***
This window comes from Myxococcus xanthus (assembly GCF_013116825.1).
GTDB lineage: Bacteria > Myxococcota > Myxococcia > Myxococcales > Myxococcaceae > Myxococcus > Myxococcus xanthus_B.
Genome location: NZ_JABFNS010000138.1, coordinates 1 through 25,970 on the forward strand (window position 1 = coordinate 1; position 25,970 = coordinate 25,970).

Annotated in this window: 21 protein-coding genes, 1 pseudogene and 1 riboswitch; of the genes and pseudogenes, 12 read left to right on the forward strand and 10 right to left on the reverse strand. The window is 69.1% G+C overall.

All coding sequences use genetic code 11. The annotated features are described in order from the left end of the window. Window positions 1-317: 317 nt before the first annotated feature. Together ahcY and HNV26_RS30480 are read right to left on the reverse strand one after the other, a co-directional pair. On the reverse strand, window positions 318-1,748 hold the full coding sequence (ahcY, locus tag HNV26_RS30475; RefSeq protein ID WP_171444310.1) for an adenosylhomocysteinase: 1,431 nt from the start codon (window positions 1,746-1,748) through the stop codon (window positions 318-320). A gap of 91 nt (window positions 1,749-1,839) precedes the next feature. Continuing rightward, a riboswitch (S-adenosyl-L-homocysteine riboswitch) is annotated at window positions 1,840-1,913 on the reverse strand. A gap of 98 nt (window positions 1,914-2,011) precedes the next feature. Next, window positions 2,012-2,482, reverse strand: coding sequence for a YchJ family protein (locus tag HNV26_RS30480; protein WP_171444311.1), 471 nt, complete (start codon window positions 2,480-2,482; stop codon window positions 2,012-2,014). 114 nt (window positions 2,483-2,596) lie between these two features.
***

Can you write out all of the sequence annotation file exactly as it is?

This window comes from Myxococcus xanthus (assembly GCF_013116825.1).
GTDB lineage: Bacteria > Myxococcota > Myxococcia > Myxococcales > Myxococcaceae > Myxococcus > Myxococcus xanthus_B.
Genome location: NZ_JABFNS010000138.1, coordinates 1 through 25,970 on the forward strand (window position 1 = coordinate 1; position 25,970 = coordinate 25,970).

Annotated in this window: 21 protein-coding genes, 1 pseudogene and 1 riboswitch; of the genes and pseudogenes, 12 read left to right on the forward strand and 10 right to left on the reverse strand. The window is 69.1% G+C overall.

All coding sequences use genetic code 11. The annotated features are described in order from the left end of the window. Window positions 1-317: 317 nt before the first annotated feature. Together ahcY and HNV26_RS30480 are read right to left on the reverse strand one after the other, a co-directional pair. On the reverse strand, window positions 318-1,748 hold the full coding sequence (ahcY, locus tag HNV26_RS30475; RefSeq protein ID WP_171444310.1) for an adenosylhomocysteinase: 1,431 nt from the start codon (window positions 1,746-1,748) through the stop codon (window positions 318-320). A gap of 91 nt (window positions 1,749-1,839) precedes the next feature. Continuing rightward, a riboswitch (S-adenosyl-L-homocysteine riboswitch) is annotated at window positions 1,840-1,913 on the reverse strand. A gap of 98 nt (window positions 1,914-2,011) precedes the next feature. Next, window positions 2,012-2,482, reverse strand: coding sequence for a YchJ family protein (locus tag HNV26_RS30480; protein WP_171444311.1), 471 nt, complete (start codon window positions 2,480-2,482; stop codon window positions 2,012-2,014). 114 nt (window positions 2,483-2,596) lie between these two features.